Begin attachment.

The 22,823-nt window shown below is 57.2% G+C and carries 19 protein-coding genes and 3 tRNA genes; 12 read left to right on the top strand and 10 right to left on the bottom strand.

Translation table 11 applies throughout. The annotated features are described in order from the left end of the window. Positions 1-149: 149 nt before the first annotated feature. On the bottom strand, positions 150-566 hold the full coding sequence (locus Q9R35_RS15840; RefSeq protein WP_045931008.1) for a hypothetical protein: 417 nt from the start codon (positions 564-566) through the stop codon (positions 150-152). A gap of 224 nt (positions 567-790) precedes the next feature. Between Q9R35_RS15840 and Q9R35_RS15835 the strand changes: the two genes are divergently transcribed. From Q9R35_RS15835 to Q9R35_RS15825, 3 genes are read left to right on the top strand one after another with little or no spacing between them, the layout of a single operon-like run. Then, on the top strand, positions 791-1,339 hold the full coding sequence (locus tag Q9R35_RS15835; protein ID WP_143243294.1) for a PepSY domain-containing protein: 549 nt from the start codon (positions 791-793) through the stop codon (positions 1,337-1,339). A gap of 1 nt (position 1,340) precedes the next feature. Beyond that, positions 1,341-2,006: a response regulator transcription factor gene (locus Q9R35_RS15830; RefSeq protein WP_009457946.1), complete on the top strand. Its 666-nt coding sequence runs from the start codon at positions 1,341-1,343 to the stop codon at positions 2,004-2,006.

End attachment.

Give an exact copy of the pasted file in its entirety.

The 22,823-nt window shown below is 57.2% G+C and carries 19 protein-coding genes and 3 tRNA genes; 12 read left to right on the top strand and 10 right to left on the bottom strand.

Translation table 11 applies throughout. The annotated features are described in order from the left end of the window. Positions 1-149: 149 nt before the first annotated feature. On the bottom strand, positions 150-566 hold the full coding sequence (locus Q9R35_RS15840; RefSeq protein WP_045931008.1) for a hypothetical protein: 417 nt from the start codon (positions 564-566) through the stop codon (positions 150-152). A gap of 224 nt (positions 567-790) precedes the next feature. Between Q9R35_RS15840 and Q9R35_RS15835 the strand changes: the two genes are divergently transcribed. From Q9R35_RS15835 to Q9R35_RS15825, 3 genes are read left to right on the top strand one after another with little or no spacing between them, the layout of a single operon-like run. Then, on the top strand, positions 791-1,339 hold the full coding sequence (locus tag Q9R35_RS15835; protein ID WP_143243294.1) for a PepSY domain-containing protein: 549 nt from the start codon (positions 791-793) through the stop codon (positions 1,337-1,339). A gap of 1 nt (position 1,340) precedes the next feature. Beyond that, positions 1,341-2,006: a response regulator transcription factor gene (locus Q9R35_RS15830; RefSeq protein WP_009457946.1), complete on the top strand. Its 666-nt coding sequence runs from the start codon at positions 1,341-1,343 to the stop codon at positions 2,004-2,006.